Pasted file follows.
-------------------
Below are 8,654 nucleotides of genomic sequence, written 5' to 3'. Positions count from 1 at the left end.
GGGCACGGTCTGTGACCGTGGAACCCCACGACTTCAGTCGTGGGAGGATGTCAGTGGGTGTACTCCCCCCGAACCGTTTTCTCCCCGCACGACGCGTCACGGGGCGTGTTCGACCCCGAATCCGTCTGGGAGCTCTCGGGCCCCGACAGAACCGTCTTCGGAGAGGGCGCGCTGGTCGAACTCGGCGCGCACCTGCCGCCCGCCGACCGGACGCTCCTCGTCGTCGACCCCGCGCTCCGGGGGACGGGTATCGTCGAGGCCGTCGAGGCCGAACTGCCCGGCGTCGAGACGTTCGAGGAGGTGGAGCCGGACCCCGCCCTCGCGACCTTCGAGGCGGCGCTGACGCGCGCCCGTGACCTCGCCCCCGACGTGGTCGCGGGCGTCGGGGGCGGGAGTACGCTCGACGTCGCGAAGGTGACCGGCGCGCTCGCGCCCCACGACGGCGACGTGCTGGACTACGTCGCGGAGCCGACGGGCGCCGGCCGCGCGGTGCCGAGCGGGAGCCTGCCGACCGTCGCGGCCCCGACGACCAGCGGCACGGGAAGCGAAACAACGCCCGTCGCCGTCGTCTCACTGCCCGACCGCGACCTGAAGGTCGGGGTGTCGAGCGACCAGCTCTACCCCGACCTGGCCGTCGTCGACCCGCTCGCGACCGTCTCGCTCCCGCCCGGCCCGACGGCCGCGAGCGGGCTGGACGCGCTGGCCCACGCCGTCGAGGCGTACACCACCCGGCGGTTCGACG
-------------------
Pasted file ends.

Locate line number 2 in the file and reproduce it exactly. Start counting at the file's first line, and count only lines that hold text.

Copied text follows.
GGGCACGGTCTGTGACCGTGGAACCCCACGACTTCAGTCGTGGGAGGATGTCAGTGGGTGTACTCCCCCCGAACCGTTTTCTCCCCGCACGACGCGTCACGGGGCGTGTTCGACCCCGAATCCGTCTGGGAGCTCTCGGGCCCCGACAGAACCGTCTTCGGAGAGGGCGCGCTGGTCGAACTCGGCGCGCACCTGCCGCCCGCCGACCGGACGCTCCTCGTCGTCGACCCCGCGCTCCGGGGGACGGGTATCGTCGAGGCCGTCGAGGCCGAACTGCCCGGCGTCGAGACGTTCGAGGAGGTGGAGCCGGACCCCGCCCTCGCGACCTTCGAGGCGGCGCTGACGCGCGCCCGTGACCTCGCCCCCGACGTGGTCGCGGGCGTCGGGGGCGGGAGTACGCTCGACGTCGCGAAGGTGACCGGCGCGCTCGCGCCCCACGACGGCGACGTGCTGGACTACGTCGCGGAGCCGACGGGCGCCGGCCGCGCGGTGCCGAGCGGGAGCCTGCCGACCGTCGCGGCCCCGACGACCAGCGGCACGGGAAGCGAAACAACGCCCGTCGCCGTCGTCTCACTGCCCGACCGCGACCTGAAGGTCGGGGTGTCGAGCGACCAGCTCTACCCCGACCTGGCCGTCGTCGACCCGCTCGCGACCGTCTCGCTCCCGCCCGGCCCGACGGCCGCGAGCGGGCTGGACGCGCTGGCCCACGCCGTCGAGGCGTACACCACCCGGCGGTTCGACG